The noises — Brmmm Brmmm, Vroom Vroom, Whoosh Whoosh — lured him to my lap. On the floor, with my toddler son, I read Emma Garcia’s Toot Toot Beep Beep. “More, more,” he yelled. I got louder and sillier as he mimicked noises — Honk Honk, Chugga Chugga.
Until we discovered Garcia, my attempts at reading to Henry lasted a few pages before he gnawed or hurled the book. But Toot Toot Beep Beep, a lucky find at the library, held his attention to the last page. We read it three times before he wandered to the corner. While he fiddled with a toy, I glanced at the cover and then back at him as a warm feeling spread in my chest.
Toot Toot Beep Beep led to Tap Tap Bang Bang, which led to Tip Tip Dig Dig. Henry was clearly an Emma Garcia fan, so I drove to our local bookseller, Parnassus Books, and asked the manager to order copies.
“Do you want the chewables?” he asked.
“What?” I said.
“That’s what I call the board books.”
I laughed. “Yes, give me three chewables.”
Every morning we read the “chewables,” always looking forward to the surprises on the last page: a go-go-go kart or an adventure playground or cars slumbering in a garage. Soon my book-eating toddler transformed into a page-turning toddler, pointing at pictures and making sounds. Instead of being mangled by bite marks, the corners became worn from our fingers.
Henry’s love of Garcia’s books inspired me to take him to weekly story time at Nashville’s Main Library. While Mary Mary and Library Pete read to the fidgeting crowd, I put away my smartphone and listened to the sounds of the stories. The rhymes in Chicka Chicka Boom Boom loosened my tongue, encouraging me to enjoy the rhythm. The quiet storytelling in Little Bear’s Boat reminded me how I love a hushed and tender tone. The silly sounds in Truck Full of Ducks filled me with a light feeling and a desire to play with words. A switch was flipped on inside me.
Paying attention to the sounds influenced my reading and writing. I studied how my favorite authors make music with their words, while looking for opportunities in my writing to create sound. I read poetry (something I had never considered) and attended a free workshop at the library. “Get messy with words,” said the instructor. For the first time, I played with language like a jungle gym.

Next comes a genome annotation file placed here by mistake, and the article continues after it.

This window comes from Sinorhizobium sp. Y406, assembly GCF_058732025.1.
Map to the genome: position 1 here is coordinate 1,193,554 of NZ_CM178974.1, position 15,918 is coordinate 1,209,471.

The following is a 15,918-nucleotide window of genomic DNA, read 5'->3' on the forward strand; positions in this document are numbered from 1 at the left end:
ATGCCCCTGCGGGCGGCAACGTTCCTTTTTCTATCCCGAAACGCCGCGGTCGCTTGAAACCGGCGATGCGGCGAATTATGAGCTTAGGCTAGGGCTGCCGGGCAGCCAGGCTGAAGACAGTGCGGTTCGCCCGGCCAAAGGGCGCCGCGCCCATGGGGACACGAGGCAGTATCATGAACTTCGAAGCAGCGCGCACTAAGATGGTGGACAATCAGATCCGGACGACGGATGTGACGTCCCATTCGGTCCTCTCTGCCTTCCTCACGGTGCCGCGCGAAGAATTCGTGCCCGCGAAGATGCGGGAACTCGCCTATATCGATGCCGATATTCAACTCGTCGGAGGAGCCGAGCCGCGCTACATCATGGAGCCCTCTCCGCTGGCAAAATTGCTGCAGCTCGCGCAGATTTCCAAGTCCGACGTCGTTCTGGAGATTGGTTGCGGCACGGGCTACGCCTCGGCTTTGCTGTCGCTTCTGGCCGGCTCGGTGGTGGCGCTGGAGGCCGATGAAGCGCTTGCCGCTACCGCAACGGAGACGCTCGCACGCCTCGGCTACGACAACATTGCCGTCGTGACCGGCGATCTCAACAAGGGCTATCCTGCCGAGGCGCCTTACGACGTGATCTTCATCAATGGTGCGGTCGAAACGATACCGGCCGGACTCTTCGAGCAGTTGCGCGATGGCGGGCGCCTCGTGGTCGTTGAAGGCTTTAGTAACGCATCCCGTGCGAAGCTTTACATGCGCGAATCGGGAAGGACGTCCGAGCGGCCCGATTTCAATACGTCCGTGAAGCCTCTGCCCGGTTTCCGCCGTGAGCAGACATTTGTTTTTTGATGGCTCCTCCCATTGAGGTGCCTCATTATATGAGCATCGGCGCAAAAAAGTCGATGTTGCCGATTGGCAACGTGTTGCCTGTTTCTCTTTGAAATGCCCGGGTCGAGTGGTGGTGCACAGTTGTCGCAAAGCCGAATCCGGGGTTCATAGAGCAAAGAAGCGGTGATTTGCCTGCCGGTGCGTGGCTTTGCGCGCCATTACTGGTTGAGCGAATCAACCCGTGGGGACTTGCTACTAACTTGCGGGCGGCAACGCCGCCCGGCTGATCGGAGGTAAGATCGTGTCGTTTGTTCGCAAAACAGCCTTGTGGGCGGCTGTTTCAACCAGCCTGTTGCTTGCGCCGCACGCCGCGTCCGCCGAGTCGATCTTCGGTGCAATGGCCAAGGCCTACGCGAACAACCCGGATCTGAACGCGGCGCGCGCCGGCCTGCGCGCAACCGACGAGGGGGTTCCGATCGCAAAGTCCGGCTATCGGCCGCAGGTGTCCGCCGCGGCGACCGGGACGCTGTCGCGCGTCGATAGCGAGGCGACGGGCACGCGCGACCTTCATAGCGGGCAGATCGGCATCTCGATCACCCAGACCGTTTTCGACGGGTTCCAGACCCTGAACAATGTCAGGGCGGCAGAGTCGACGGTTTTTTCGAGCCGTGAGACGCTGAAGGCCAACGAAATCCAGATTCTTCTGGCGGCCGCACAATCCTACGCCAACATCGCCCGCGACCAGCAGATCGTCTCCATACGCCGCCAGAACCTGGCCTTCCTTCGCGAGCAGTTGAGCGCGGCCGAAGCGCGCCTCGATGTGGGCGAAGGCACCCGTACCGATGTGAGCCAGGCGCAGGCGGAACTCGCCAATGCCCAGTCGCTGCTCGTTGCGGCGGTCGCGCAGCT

It dawned on me that I have neglected words. I’ve treated them as a means to an end, nothing more, throwing them together to make sentences, often in crude ways. In school, I made sure my subject and verb agreed, but that was the limit of my care. Never did I consider I might lose my words or find myself in a situation where familiar words no longer serve me. “Words are like water,” writes Katherine Paterson, “which gives life and growth and refreshment, but because it has always been abundant, we treat it cheaply. We waste it and pollute it and doctor it.” Looking back, I wonder how I so easily ignored and wasted words. I don’t want to spend the second half of my life oblivious to one of the deepest parts of myself.
That realization is just one of the lessons Henry led me to. Reading with a child, I’ve discovered, is a continual learning experience for everyone involved. In October, we read Rebecca Green’s How to Make Friends with a Ghost. Through her character, Dr. Phantoneus Spookel, “a leading ghost expert,” Green provides playful instructions to care for a ghost. Henry loves Dr. Spookel’s advice to feed ghosts “cinnamon-dusted insects” and “bootons” and “pickled boogers.” When I ask him what he wants for lunch, he often responds with one of these, emphasizing every syllable. Not only does he love the instructions, but he studies the drawings and asks a million questions — and dear reader, if you need a dose of humility, I recommend explaining an abstract concept like a ghost to a small child.